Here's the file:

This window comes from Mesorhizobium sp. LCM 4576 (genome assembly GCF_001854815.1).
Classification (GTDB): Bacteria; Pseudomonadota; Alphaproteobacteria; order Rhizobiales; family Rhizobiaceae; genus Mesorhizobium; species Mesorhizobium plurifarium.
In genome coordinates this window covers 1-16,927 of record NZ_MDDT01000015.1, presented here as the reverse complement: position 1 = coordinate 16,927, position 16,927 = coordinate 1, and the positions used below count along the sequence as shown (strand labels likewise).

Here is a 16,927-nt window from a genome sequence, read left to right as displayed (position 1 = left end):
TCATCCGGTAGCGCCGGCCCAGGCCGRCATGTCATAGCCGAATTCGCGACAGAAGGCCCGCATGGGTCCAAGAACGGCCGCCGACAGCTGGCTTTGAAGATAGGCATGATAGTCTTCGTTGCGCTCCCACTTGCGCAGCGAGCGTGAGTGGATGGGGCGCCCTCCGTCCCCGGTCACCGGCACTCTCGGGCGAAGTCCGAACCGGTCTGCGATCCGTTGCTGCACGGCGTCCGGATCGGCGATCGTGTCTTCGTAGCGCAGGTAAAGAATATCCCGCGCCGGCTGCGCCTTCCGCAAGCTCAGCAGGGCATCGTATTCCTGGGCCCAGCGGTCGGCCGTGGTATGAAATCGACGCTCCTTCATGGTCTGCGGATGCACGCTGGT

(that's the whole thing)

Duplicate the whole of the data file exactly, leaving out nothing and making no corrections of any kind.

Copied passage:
This window comes from Mesorhizobium sp. LCM 4576 (genome assembly GCF_001854815.1).
Classification (GTDB): Bacteria; Pseudomonadota; Alphaproteobacteria; order Rhizobiales; family Rhizobiaceae; genus Mesorhizobium; species Mesorhizobium plurifarium.
In genome coordinates this window covers 1-16,927 of record NZ_MDDT01000015.1, presented here as the reverse complement: position 1 = coordinate 16,927, position 16,927 = coordinate 1, and the positions used below count along the sequence as shown (strand labels likewise).

Here is a 16,927-nt window from a genome sequence, read left to right as displayed (position 1 = left end):
TCATCCGGTAGCGCCGGCCCAGGCCGRCATGTCATAGCCGAATTCGCGACAGAAGGCCCGCATGGGTCCAAGAACGGCCGCCGACAGCTGGCTTTGAAGATAGGCATGATAGTCTTCGTTGCGCTCCCACTTGCGCAGCGAGCGTGAGTGGATGGGGCGCCCTCCGTCCCCGGTCACCGGCACTCTCGGGCGAAGTCCGAACCGGTCTGCGATCCGTTGCTGCACGGCGTCCGGATCGGCGATCGTGTCTTCGTAGCGCAGGTAAAGAATATCCCGCGCCGGCTGCGCCTTCCGCAAGCTCAGCAGGGCATCGTATTCCTGGGCCCAGCGGTCGGCCGTGGTATGAAATCGACGCTCCTTCATGGTCTGCGGATGCACGCTGGT